Re-framing Uncertainty to Clarity through Mindfulness and Gratitude

Given the recent health recommendations from the CDC in the response to the coronavirus (COVID-19), it can be a difficult time for those already having difficulty managing mental health symptoms. Many are feeling overwhelmed, exhausted, nervous, fearful and many more symptoms, which depending on severity and method of coping, can be debilitating.

Some may have been suffering from seasonal depression and were looking forward to their minds feeling a little lighter and joyful this Spring, but are now unable to do so. Others may have been doing well managing their worry thoughts about everyday life, but now they are back to being uncontrollable and interfering with daily life.

Although most of us can logically understand the benefits of “flattening the curve”, our survival part of our brain and our mental health conditions do not function off that same logic. That is, until we teach them to.

Your see, our minds do what they know how to do, carve out pathways for how to respond in similar situations, without giving us the rational context for that reaction. We will continue to “drive down the same road” in our mind every time we are confronted with a situation that makes us feel resented, because that’s what our brain does best. However, we are not forced to succumb to this process, we are in control, we have NEUROPLASTICITY! This means our brains can be re-trained to carve out a new pathway for responding to situations that do not encourage the fear response.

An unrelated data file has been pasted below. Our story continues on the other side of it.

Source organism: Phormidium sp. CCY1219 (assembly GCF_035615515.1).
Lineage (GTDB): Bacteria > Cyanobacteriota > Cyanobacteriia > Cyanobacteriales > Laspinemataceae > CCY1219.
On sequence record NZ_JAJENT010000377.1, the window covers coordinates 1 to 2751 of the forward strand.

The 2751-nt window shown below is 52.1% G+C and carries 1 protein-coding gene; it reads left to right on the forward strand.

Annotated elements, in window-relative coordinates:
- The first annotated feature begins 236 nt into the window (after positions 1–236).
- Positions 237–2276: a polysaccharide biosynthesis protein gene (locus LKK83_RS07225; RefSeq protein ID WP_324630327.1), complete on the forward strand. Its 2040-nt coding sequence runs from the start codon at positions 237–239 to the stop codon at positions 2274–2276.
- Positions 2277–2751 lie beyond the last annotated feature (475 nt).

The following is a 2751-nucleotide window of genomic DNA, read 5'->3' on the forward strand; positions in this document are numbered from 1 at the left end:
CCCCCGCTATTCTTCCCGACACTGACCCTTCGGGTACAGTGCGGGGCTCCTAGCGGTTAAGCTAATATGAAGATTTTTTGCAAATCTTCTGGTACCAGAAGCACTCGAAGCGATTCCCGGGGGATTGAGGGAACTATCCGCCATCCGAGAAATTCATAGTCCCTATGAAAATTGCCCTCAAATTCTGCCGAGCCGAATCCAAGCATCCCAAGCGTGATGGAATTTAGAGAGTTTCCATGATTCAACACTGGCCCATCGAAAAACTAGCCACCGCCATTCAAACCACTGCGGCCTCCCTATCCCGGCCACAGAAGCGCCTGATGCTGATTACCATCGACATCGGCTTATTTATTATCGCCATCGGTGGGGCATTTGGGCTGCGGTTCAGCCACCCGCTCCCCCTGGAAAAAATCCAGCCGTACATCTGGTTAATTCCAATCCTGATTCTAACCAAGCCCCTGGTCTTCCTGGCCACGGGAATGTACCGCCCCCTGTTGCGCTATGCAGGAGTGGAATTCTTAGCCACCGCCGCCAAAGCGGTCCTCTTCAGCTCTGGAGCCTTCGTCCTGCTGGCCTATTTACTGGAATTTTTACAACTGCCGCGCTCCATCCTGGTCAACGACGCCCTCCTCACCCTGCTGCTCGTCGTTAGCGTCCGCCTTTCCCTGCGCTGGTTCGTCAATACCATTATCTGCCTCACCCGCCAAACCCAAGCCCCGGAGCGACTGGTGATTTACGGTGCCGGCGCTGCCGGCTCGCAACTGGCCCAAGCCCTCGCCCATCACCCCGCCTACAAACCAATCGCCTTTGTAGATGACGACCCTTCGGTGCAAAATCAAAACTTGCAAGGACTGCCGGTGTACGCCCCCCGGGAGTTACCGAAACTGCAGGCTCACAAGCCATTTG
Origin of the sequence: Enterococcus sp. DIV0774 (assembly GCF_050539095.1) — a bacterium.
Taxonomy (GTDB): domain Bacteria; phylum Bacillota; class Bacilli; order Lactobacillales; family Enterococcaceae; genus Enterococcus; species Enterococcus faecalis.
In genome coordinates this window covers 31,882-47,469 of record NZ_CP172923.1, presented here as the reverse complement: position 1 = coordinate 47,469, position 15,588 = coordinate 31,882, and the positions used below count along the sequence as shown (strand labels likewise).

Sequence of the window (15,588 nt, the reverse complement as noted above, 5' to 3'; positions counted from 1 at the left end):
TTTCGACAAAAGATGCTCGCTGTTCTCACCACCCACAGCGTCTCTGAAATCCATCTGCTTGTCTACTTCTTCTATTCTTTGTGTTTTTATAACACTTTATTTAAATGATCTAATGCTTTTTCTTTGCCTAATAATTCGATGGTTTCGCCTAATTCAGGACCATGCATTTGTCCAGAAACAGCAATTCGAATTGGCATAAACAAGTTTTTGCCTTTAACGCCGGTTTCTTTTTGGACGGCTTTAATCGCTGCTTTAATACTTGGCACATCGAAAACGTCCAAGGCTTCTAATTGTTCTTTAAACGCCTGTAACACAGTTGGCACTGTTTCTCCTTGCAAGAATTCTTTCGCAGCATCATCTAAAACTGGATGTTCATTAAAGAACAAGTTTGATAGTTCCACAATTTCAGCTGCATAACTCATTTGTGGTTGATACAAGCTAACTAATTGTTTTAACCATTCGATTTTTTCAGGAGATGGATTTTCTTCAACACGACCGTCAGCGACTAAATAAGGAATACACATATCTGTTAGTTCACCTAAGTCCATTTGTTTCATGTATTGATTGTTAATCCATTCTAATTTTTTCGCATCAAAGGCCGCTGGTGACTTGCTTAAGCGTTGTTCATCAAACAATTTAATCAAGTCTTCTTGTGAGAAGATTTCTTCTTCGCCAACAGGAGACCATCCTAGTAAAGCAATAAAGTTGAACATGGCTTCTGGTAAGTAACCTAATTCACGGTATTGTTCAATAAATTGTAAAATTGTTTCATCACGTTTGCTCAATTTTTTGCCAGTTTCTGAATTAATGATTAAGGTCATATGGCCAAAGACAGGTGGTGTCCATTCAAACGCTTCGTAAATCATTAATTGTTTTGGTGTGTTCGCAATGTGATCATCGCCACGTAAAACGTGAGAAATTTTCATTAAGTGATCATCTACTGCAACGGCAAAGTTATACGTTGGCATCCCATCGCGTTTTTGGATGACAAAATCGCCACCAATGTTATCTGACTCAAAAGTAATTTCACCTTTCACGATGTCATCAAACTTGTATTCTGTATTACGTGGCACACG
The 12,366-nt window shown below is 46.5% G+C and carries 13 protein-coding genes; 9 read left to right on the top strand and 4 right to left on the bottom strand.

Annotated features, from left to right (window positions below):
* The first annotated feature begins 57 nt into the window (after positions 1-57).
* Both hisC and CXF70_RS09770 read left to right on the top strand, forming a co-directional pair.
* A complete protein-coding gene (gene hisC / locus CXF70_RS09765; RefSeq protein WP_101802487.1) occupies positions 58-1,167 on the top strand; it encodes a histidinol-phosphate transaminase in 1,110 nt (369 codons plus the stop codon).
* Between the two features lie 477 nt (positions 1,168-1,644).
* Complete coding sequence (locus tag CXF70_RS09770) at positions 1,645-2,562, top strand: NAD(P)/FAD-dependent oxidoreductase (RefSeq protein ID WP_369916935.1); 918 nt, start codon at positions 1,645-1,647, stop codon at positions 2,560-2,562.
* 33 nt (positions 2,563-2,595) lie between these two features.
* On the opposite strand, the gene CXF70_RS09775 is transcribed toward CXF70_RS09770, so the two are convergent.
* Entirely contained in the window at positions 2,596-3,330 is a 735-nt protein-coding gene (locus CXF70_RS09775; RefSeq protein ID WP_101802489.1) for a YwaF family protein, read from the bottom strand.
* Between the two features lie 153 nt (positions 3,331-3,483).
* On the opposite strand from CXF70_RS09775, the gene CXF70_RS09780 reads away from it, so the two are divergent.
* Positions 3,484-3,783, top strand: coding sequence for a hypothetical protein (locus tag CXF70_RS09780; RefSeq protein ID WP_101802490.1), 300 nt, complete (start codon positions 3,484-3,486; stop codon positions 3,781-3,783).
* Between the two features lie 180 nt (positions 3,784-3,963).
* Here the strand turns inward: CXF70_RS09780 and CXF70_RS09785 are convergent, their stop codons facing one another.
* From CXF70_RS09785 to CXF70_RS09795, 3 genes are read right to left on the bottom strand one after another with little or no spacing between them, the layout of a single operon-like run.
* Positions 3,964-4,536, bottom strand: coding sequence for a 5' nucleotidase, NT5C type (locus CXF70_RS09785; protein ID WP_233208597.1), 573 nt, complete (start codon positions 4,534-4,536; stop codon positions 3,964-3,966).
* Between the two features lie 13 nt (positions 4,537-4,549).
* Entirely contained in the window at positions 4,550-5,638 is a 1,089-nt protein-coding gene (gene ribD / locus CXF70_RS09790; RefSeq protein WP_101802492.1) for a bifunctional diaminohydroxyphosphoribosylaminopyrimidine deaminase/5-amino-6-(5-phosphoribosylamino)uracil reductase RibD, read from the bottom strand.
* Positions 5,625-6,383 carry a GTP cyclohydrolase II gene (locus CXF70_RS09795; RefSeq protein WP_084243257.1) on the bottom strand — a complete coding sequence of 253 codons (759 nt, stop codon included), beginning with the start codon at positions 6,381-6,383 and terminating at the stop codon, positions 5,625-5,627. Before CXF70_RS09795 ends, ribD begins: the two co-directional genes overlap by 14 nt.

I know this can be an overwhelming topic, so we will talk more about Neuroplasticity and changing your thinking a little later. I wanted you to at least have a basic understanding to why your brain may be responding with significant symptoms right now.

Okay, got it, but what are some real action steps I can take now to manage my symptoms?

  1. Take it ONE MOMENT AT A TIME. You see, we can get so caught up in tonight, tomorrow, next week, that we lose so many precious moments. Take time today and everyday during this stressful time to just notice how you feel in the moment. Are you shoulders raised up tight? Is your jaw clenched? Relax those muscles, focus on your breathing and center yourself to be prepared for each next moment that comes.

  2. Write down your stressors/worries/problems in a JOURNAL. I know, here’s another mental health professional recommending journaling, but there is a reason why we all do! Research shows the psychological benefits of getting a worry out of your head and down onto paper. Then, it is a tangible task to address through problem solving, asking for help, etc. When the thought is trapped in your head, it’s a constant worry to worry about without ever coming to a solution.

  3. Remind yourself what is important to you, and do THAT. What do you value? What are you grateful for? What hobbies have you been neglecting? What family have you not made time for? The universe is saying, “this is your chance to reconnect!” So call your mom, engage with your model cars, finish that puzzle, organize your closet.. do all the things you’ve been wanting to but “didn’t have time” for.

I truly could go on giving you many more realistic action steps for managing your mental health symptoms during this chaotic time, but I don’t want to give you anymore INFORMATION OVERLOAD. Stay tuned for more information about these topics and more and keep yourself and your family healthy.

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